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What is a Postpartum Doula? Benefits, Cost and How to Find One

By Charlotte (@raising_with_instinct)

In more recent years you may have heard the term ‘postpartum doula’ being used in reference to birth or the arrival of a new baby – but what actually is one? We chatted to Charlotte Harris, a mother of one and a birth and postpartum doula. We wanted to know exactly what the role involves, the benefits and costs of hiring one and why a postpartum doula might work for you if you’ve got a baby on the way.

Charlotte supports mothers as a birth and postpartum doula in south west London and Surrey and you can find her at Raising with Instinct.

What is a postpartum doula?

The period of time following the birth of your baby can be incredibly intense – the first few months are very special, but they can also be very tough. You are healing, growing and learning so much about this new person and your new role as a parent and your baby is adjusting to life outside the womb.

Traditionally, this is when you would have called on your ‘village’; the community around you to hold you whilst you experience this huge transition. They would cook for you, pass on their experiences and knowledge of having a newborn, take care of you and remove all of the normal day-to-day stresses so that you can focus on yourself and your new baby.

However, in modern day life this village seems pretty hard to come by!

This is where a postpartum doula can step in – it is our job to provide this support and allow you the space you need to adjust to your new normal. We are trained to nurture and care for the whole family. We place the mother or birthing person at the centre of our support. 

What this support looks like is completely up to you! 

What can a postpartum doula do for you?

Every doula has their own way of working with clients, and each brings a different style of support with their own experience and expertise (which is why finding the right doula for you is so important!)

It’s really hard to list all of the things we can offer but as a fairly good attempt:

Emotional support – holding space for you and your partner to chat about anything that may be on your minds, and if you’d like, talking through how you are feeling about your birth and postpartum recovery.

Practical support – doing anything to help you care for your newborn, including light housework, running errands, and looking after your new baby so that you can rest.

Supporting you in feeding your baby – many doulas have additional training to help with breastfeeding and infant feeding support.

Meal planning and preparation – food is important, and whether you’re after comfort food or nutritious dense meals to aid recovery, we can help with this.

Babywearing support – showing you how to use slings and baby carriers to keep your baby close whilst also having your hands free.

Postpartum massage – supporting you to love, respect and nurture your postpartum body.

Signposting to local services – a huge part of our role as a doula is knowing who else in your local area can help, whether that’s other professionals, feeding support groups, new parent meet-ups etc.

Do postpartum doulas have qualifications/training?

Many doulas (myself included!) feel strongly that they have always been a doula – many of the qualities needed to support families through transition and change cannot be taught but instead exist in someone’s makeup; intuition, observation, empathy, compassion and the passion to nurture and support.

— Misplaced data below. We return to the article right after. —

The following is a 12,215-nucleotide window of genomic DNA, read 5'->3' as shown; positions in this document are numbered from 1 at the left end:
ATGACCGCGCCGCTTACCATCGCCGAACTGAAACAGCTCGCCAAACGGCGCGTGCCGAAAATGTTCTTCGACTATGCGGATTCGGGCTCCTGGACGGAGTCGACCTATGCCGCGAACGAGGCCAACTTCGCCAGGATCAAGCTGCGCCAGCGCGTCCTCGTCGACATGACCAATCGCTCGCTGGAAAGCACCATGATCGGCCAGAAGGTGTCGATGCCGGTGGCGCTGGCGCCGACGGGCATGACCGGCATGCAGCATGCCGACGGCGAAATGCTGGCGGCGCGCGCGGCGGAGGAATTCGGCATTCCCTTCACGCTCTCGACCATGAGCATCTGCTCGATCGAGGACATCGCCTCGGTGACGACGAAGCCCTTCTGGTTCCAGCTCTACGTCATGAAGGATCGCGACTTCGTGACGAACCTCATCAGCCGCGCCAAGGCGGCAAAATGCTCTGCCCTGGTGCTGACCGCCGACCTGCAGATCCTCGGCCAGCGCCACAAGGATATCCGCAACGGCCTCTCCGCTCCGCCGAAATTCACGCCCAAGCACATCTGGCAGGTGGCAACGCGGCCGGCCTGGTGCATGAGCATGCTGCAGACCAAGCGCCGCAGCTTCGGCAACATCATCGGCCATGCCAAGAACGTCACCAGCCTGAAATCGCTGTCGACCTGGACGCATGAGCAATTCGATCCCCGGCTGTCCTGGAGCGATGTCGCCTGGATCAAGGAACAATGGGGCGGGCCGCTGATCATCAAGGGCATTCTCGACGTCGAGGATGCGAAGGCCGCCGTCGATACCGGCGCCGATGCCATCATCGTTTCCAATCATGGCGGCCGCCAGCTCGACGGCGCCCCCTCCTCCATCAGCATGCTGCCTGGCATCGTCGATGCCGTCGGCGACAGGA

That being said, most doulas will also have done some form of training. Whether that is a doula course, of which there are many, or separate courses that are relevant to supporting a family in the postpartum.

It is up to you to decide how important it is to you that your doula has ‘formal’ qualifications, and this may influence how you then find the right person to support and work with you.

How much does a postpartum doula cost?

Each doula will decide their own hourly rate and this will depend on a few factors – geography, their experience and what is included in the fee they charge.

A good estimate is between £10 – £35 per hour depending on postcode and individual.

Many doulas will offer a number of different packages made up of a set number of hours and perhaps some specific support such as meal preparation, a babywearing consultation or a postpartum massage.

The best way to find out more about cost and what is on offer is by having a look at a doula’s website and booking in a call with them.

Most doulas are willing to be very flexible with their support, and also how they are paid, so if you find a doula you think you would like to work with but are worried about whether you can afford their services, please chat to them!

How do you find a postpartum doula?

There are a number of ways to find a postpartum doula. Googling doulas in your area is probably a great place to start!

It is likely your search will bring up some individuals’ websites for you to browse, but also a number of ‘doula directories’. These are membership organisations that doulas can choose to join and they often have set criteria for training that members need to meet – so for those that would like their doula to have had accredited training, these are also a good place to look.

Finally, let’s not forget about social media – many doulas now have a presence online and it can be a great way to get a feel for a postpartum doula and their style and forms of support.

A quick message on IG can be enough to kick start a wonderful new relationship. And the biggest tip is to talk to as many doulas as you can until you feel a connection; we are, after all, blessed with the privilege of standing by your side at your most vulnerable time.

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